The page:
A really close friend of ours who crossed a trip to CES (Consumer Electronics Show) in Las Vegas off his bucket list said wearable technology was the fascination for him. Will you want to trade a Rolex for an Apple Watch? It’s a fun trade to ponder.
If you have a Rolex, you know it’s an exquisite timepiece that speaks to the ultimate in quality and fashion. But Internet-connected watches are stepping up in quality as a timepiece – and let you do things like read and write emails and text messages, open your garage door. It’s a sign that a lot of functional apps are moving from your phone to your wrist.
Sony’s Smart Watch 3 and LG’s LG-W120L were two headliner smart watches at CES. But the prospect of the Apple Watch, most likely in March, is the elephant that’s not yet in the room but is walking to the door.
Is Apple going to be cutting edge? Only time will tell. But one thing about Apple is that its new products generally work well out of the gate. The company vets its developers and tests their work, and the result is a relatively bug-free application that’s as secure as you can get.
So, as the Apple apps move from the device to the wrist, Apple Pay is an indication of what we can expect. All you need to do is have your phone in your hand, put your thumb on the reader and go. It’s taken off so fast, that we’ve come across cashiers in stores who haven’t yet learned how it works. If you can transfer Apple Pay from an iPhone to an Apple Watch, you’ll be able to activate the reader and press your thumb in one motion.
Whatever we wear and use to access the Internet, 2015’s realities will be compared to the movie “Back to the Future II,” which looked some 25 years or so into the future. We don’t have flying cars or robots like Rosie from the Jetsons, but we have drones, and some companies say they are close on hoverboards and self-lacing shoes.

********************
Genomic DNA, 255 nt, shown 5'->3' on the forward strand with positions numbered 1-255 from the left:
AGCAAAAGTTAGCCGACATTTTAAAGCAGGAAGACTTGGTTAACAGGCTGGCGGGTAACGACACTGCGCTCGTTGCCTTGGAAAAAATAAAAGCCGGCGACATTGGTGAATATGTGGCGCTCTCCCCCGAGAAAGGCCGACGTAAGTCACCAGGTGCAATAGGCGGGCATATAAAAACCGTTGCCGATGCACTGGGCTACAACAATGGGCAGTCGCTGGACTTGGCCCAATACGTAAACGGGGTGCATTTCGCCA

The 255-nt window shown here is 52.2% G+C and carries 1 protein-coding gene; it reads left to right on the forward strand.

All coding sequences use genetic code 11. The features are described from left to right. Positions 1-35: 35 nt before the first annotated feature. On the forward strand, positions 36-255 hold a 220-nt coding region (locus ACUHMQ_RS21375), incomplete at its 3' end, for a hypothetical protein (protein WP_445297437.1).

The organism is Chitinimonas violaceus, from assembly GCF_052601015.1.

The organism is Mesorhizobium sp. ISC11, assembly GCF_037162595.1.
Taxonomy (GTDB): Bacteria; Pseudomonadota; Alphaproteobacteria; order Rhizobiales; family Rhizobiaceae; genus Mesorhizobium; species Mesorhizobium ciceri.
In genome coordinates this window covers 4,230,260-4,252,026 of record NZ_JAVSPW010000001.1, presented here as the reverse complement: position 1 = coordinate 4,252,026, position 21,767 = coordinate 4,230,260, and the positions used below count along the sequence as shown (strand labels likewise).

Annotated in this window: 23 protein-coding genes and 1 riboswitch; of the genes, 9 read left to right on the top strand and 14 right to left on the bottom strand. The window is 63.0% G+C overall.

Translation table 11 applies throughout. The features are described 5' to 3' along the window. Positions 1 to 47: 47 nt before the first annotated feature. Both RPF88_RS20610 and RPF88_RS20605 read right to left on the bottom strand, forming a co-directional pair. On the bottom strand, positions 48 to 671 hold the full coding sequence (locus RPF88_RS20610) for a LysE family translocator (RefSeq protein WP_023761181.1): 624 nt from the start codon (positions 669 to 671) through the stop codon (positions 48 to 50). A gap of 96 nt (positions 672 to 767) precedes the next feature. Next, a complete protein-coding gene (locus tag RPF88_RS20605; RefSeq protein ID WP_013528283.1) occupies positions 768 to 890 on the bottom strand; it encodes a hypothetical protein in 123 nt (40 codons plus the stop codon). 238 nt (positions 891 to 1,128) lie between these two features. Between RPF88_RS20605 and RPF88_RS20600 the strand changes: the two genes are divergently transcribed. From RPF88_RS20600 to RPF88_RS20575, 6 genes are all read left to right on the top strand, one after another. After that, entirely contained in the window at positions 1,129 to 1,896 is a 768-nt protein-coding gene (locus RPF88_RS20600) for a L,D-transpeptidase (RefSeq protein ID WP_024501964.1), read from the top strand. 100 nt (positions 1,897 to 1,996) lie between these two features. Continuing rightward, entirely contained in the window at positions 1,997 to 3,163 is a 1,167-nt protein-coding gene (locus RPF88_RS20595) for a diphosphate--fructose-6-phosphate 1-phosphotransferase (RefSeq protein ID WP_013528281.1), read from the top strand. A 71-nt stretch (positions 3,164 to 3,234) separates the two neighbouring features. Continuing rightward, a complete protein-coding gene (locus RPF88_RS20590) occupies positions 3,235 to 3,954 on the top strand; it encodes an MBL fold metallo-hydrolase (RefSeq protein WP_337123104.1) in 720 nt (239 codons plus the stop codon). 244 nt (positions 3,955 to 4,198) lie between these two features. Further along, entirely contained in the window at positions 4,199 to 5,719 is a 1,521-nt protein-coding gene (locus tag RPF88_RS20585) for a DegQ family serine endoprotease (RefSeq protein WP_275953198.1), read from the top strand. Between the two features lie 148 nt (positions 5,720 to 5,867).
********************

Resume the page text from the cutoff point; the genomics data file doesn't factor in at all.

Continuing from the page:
Once wearable technology becomes more commonplace, we are sure that app developers will quickly find ways to make it more usable. When Apple introduced the iPad, it seemed to need to justify its existence. Today, tablets are becoming replacements for laptops for certain types of applications, especially for people who travel or do a lot work from outside the office. Wearables are likely to take over many of the functions of mobile phones, and that means people will be walking into offices and homes and accessing our networks.
We’ve already talked about network security. In addition, you’ll need network stability to make sure all those new devices and technologies can work as you and everyone in your office or home expects. Nothing gets more frustrating or aggravating than the latest-and-greatest technology that doesn’t work. We can help you step forward to the future by analyzing your network and the load it will need to handle. Call us – 973-433-6676 – or email us to set up an appointment. And, we’ll check out your security at the same time.
By the way, we still think automobiles have the longest way to go in the Internet of Things. Yes, there’s a lot of good phone integration, and you can use apps to send commands to your car. BMW is even testing a valet parking app. That will most certainly be a convenience – especially if all I need to do is talk into my watch.
- 13 Jan, 2015
- Norman Rosenthal
- 0 Comments
- Apple, Apple Pay, iPad, iwatch, Wearable Technology, Wearables,